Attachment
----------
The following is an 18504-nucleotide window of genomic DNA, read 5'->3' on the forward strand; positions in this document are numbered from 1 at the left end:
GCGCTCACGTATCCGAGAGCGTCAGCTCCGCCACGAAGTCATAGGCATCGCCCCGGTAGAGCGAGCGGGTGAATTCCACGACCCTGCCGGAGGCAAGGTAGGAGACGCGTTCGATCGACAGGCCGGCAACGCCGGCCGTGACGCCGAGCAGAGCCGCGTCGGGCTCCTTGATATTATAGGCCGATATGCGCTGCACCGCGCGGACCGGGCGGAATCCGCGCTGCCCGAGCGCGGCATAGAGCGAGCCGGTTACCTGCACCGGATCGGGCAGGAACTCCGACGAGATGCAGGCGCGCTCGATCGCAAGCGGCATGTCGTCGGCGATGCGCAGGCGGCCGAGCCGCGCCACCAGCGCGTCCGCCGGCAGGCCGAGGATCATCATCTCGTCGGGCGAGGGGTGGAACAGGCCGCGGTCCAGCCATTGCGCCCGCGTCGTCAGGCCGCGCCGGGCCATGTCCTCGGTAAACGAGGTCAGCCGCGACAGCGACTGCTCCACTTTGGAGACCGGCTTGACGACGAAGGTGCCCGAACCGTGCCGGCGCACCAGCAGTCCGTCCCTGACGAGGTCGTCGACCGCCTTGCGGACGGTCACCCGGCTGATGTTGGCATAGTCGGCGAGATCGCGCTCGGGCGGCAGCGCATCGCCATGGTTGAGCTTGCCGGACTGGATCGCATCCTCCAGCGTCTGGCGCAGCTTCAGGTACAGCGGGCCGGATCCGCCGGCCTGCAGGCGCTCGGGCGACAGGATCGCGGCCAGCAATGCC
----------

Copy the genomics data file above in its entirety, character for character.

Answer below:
The following is an 18504-nucleotide window of genomic DNA, read 5'->3' on the forward strand; positions in this document are numbered from 1 at the left end:
GCGCTCACGTATCCGAGAGCGTCAGCTCCGCCACGAAGTCATAGGCATCGCCCCGGTAGAGCGAGCGGGTGAATTCCACGACCCTGCCGGAGGCAAGGTAGGAGACGCGTTCGATCGACAGGCCGGCAACGCCGGCCGTGACGCCGAGCAGAGCCGCGTCGGGCTCCTTGATATTATAGGCCGATATGCGCTGCACCGCGCGGACCGGGCGGAATCCGCGCTGCCCGAGCGCGGCATAGAGCGAGCCGGTTACCTGCACCGGATCGGGCAGGAACTCCGACGAGATGCAGGCGCGCTCGATCGCAAGCGGCATGTCGTCGGCGATGCGCAGGCGGCCGAGCCGCGCCACCAGCGCGTCCGCCGGCAGGCCGAGGATCATCATCTCGTCGGGCGAGGGGTGGAACAGGCCGCGGTCCAGCCATTGCGCCCGCGTCGTCAGGCCGCGCCGGGCCATGTCCTCGGTAAACGAGGTCAGCCGCGACAGCGACTGCTCCACTTTGGAGACCGGCTTGACGACGAAGGTGCCCGAACCGTGCCGGCGCACCAGCAGTCCGTCCCTGACGAGGTCGTCGACCGCCTTGCGGACGGTCACCCGGCTGATGTTGGCATAGTCGGCGAGATCGCGCTCGGGCGGCAGCGCATCGCCATGGTTGAGCTTGCCGGACTGGATCGCATCCTCCAGCGTCTGGCGCAGCTTCAGGTACAGCGGGCCGGATCCGCCGGCCTGCAGGCGCTCGGGCGACAGGATCGCGGCCAGCAATGCC